Six months after the operation, and for the first time in more than a decade, Roisin’s legs are the same size, and she’s back in size 12 clothes As well as swelling, this trapped fluid puts patients at high risk of potentially life-threatening infection such as cellulitis, an infection of the tissues. Something as innocuous as a graze can kick this off, as toxins can build up in the body. Roisin’s GP initially mistook the swelling in her ankle a few weeks after her cancer treatment for simple fluid retention — an all-too-common occurrence. Her condition was diagnosed five months later by a physiotherapist and she was given a compression garment to prevent fluid build-up as well as specialist lymphatic drainage massage to ease the fluid out. This stopped when the physio went on maternity leave. Like many patients, Roisin was to learn that treatment for the condition can often be patchy. For the next two years she was on a waiting list for treatment, with her condition worsening. She then contracted cellulitis, which fortunately responded to treatment but she was warned to go straight to hospital if it happened again. By 2009, Roisin’s condition was so bad she was referred to a vascular surgeon, who pronounced her condition ‘too far gone’. ‘He said there was nothing he could do for me,’ recalls Roisin. ‘By this time, I was in constant pain and couldn’t bend my leg at the knee.’ She could only walk by leaning on her right leg and swinging the left leg forward. ‘I couldn’t shave my legs in case I got a skin nick and infection — you have to be careful not to get a mosquito bite for that reason. ‘My feeling was that I’d honestly rather lose my leg than stay like that.’

Then, by fluke, she heard about specialist lymphoedema liposuction being carried out by plastic surgeon Alex Munnoch at Ninewells Hospital in Dundee. Although the treatment is approved by the National Institute for Health and Clinical Excellence (NICE) for chronic lymphoedema, there are very few surgeons practising it, and getting treatment paid for by local health trusts can prove very difficult. Roisin underwent the treatment in March this year. By then the watery fluid in her leg had become a hard mass — almost, she says, ‘like putty left out to dry’. An arm or leg with chronic lymphoedema won’t just be puffy with excess fluid, explains Mr Munnoch. ‘It will be puffy from fluid and excess fat because the lymphatic fluid is rich in proteins and stimulating hormones which activate the production of fat.’ The surgery involved creating 14 holes in Roisin’s leg using the specialised, extra-fine tubes necessary for lymphoedema liposuction. The hardened protein and fat was then removed in the same way as with liposuction. Six months later, and for the first time in more than a decade, Roisin’s legs are the same size and she’s delighted to be back in size 12 clothes. The drawback of lymphoedema liposuction is that it does not cure the underlying disease, so she will have to wear the very tight compression garment day and night for life to prevent fluid build up in the future. ‘People ask me whether it bothers me that I have to wear the garment — and it’s tight and hot in the summer,’ she says. ‘But I would honestly wear six of them at once if I had to rather than go back to how I was before my liposuction.’

Until now, the underlying causes of lymphoedema have been regarded as irreversible. But now two remarkable pioneering surgical techniques that put a potential cure within sight have just started to become available in Britain. In a healthy person, the lymphatic fluid drains into blood vessels after being filtered by the lymph nodes. New imaging techniques are revolutionising lymph bypass surgery. This involves pinpointing healthy lymphatic channels and re-routing them by stitching them into the blood vessels, bypassing blocked lymphatics. But with some lymph vessels no more than 0.2mm wide, this is technically challenging microsurgery, explains Kelvin Ramsay, a plastic and reconstructive surgeon at the Royal Marsden Hospital, London. First, dye is injected into the patient’s hand and it’s then taken up into the lymphatic system. Surgeons turn out the lights and use a near-infrared camera, which lights up the microscopic lymphatic channels. This shows clearly which channels are blocked so that only clear channels are grafted on to blood vessels.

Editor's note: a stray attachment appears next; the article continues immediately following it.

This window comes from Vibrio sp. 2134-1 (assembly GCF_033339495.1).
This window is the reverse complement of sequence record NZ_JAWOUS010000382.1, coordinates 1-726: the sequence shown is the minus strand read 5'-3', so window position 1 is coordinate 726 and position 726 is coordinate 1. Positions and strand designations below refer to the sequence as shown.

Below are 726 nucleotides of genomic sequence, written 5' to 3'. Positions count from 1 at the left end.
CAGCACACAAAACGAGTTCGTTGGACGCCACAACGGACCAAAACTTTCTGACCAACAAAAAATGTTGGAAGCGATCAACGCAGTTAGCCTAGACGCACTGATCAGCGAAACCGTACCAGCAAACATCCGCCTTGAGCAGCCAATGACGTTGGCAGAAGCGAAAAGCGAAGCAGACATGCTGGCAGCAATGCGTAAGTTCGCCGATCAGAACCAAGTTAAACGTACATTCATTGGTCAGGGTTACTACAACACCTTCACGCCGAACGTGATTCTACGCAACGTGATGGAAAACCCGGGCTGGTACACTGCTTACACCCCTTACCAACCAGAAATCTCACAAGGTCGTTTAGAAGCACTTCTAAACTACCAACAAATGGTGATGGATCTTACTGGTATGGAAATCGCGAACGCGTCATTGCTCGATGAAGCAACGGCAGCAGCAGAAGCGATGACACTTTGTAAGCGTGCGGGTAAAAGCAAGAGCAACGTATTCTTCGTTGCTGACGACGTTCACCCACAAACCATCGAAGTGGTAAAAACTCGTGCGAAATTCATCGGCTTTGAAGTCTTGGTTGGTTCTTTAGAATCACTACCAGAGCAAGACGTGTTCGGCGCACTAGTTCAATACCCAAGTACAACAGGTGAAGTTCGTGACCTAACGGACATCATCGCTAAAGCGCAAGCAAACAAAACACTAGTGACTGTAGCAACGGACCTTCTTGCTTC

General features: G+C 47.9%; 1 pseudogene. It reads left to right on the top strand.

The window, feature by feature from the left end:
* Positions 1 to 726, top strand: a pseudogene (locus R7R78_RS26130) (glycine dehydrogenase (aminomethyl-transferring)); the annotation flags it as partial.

There’s also lymph node ‘transfers’. These aim to kick-start the lymphatic system by harvesting lymph nodes with their own blood supply from elsewhere in the patient’s body and plugging them into the armpits of breast cancer patients who have lymph nodes cleared or damaged by their cancer treatment. As soon as the transferred lymph nodes are connected in the armpit, they start releasing substances that encourage the growth of new lymphatic vessels as well as the old pathway to open, says Anne Dancey, a plastic and reconstructive surgeon at the Queen Elizabeth Hospital in Birmingham who has already performed 25 lymph node transfers. The hospital is now starting a clinical trial comparing lymph node transfer to standard treatment with specialist massage and compression garments. As with the lymph bypass, before the transfer, dye is used to flag up the blockages. ‘My patients have been able to get rid of their compression garment and that is life-changing for them,’ says Ms Dancey.

Read more:

Another great write up by Angela Brooks for the Daily Mail ….. Thank you for bringing awareness to the needs of those with Lymphoedema.

Liposuction for Lymphoedema is available in Australia, England, Sweden and USA plus other countries, but remember you must always wear compression garments after surgery.